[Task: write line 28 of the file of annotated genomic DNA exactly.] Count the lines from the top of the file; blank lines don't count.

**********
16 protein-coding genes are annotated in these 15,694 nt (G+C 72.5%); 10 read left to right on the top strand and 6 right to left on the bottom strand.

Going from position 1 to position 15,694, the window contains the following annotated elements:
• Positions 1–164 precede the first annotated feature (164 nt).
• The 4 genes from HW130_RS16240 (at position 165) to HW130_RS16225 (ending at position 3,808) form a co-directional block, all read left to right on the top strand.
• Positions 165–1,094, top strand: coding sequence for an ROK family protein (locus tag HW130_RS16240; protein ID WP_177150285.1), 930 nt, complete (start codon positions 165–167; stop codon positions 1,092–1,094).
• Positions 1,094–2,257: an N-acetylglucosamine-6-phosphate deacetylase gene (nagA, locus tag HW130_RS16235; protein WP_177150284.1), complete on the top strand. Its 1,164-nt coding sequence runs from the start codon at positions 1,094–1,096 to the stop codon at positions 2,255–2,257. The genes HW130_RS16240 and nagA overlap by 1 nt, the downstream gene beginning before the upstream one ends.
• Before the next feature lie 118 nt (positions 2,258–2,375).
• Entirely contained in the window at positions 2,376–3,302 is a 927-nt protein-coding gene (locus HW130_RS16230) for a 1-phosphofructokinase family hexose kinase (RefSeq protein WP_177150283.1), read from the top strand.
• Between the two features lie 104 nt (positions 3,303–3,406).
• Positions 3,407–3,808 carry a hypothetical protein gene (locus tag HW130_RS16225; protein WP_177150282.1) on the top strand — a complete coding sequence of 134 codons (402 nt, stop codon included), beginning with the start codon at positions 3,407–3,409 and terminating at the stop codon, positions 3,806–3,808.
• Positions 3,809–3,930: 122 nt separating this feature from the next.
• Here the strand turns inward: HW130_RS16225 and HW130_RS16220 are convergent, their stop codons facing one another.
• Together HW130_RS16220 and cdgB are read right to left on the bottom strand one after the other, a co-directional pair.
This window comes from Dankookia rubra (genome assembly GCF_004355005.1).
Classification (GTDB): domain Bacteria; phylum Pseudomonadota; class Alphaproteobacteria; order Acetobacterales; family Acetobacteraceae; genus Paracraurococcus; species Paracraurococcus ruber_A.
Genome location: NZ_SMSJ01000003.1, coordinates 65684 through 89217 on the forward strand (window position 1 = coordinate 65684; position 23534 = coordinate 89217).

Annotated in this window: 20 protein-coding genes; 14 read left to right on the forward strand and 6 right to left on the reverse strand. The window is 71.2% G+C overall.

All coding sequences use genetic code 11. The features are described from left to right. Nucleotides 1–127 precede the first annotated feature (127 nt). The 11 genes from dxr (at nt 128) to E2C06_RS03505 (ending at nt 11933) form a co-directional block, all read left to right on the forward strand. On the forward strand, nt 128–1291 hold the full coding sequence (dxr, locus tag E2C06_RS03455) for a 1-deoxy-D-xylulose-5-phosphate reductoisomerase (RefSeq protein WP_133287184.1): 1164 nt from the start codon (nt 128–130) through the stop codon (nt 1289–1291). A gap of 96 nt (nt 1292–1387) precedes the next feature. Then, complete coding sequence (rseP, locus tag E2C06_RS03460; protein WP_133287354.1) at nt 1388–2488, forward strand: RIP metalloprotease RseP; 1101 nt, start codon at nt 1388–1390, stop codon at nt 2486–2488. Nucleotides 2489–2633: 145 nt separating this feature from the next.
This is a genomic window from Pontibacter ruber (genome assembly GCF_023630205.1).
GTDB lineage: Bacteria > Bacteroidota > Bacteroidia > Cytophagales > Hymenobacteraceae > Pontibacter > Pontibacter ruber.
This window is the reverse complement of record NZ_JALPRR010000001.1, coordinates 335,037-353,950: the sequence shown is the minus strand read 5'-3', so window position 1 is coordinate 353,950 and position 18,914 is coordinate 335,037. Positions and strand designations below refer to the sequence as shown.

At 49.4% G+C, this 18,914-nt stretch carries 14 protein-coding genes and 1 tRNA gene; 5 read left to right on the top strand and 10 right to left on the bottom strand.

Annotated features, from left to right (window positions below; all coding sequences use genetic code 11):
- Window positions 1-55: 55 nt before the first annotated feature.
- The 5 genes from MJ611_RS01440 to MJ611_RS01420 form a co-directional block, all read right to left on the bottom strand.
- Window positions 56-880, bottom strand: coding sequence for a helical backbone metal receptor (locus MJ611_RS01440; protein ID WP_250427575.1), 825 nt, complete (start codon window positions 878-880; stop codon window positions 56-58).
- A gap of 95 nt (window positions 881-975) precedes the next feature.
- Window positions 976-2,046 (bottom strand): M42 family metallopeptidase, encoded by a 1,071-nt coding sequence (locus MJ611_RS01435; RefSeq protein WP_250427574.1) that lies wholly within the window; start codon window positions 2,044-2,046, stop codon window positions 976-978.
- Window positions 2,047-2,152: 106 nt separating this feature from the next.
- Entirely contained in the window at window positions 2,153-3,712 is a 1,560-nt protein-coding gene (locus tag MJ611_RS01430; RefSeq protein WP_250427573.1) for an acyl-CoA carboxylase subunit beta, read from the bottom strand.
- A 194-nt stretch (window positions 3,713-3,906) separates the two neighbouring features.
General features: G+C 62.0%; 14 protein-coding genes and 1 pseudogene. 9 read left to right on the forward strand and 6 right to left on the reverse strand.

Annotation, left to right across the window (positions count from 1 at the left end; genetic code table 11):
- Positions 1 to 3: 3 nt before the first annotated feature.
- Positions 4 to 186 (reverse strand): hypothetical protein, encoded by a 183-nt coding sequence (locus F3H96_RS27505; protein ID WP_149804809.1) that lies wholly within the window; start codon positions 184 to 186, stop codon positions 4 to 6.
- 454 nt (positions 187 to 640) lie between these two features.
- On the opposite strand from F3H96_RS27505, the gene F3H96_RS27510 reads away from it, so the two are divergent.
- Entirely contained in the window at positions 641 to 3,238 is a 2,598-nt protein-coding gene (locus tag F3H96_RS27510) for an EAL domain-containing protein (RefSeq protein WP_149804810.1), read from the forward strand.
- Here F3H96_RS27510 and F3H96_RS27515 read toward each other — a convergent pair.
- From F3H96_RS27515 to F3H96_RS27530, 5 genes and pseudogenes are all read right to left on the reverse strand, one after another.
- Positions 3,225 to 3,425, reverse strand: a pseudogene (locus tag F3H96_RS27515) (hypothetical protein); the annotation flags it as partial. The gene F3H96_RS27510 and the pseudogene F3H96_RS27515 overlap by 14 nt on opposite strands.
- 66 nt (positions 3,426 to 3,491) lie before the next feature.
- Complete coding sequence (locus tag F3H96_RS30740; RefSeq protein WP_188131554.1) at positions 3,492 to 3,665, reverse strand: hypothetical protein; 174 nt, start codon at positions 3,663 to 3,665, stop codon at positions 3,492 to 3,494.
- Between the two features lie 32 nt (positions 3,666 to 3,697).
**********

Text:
- Window positions 976-2,046 (bottom strand): M42 family metallopeptidase, encoded by a 1,071-nt coding sequence (locus MJ611_RS01435; RefSeq protein WP_250427574.1) that lies wholly within the window; start codon window positions 2,044-2,046, stop codon window positions 976-978.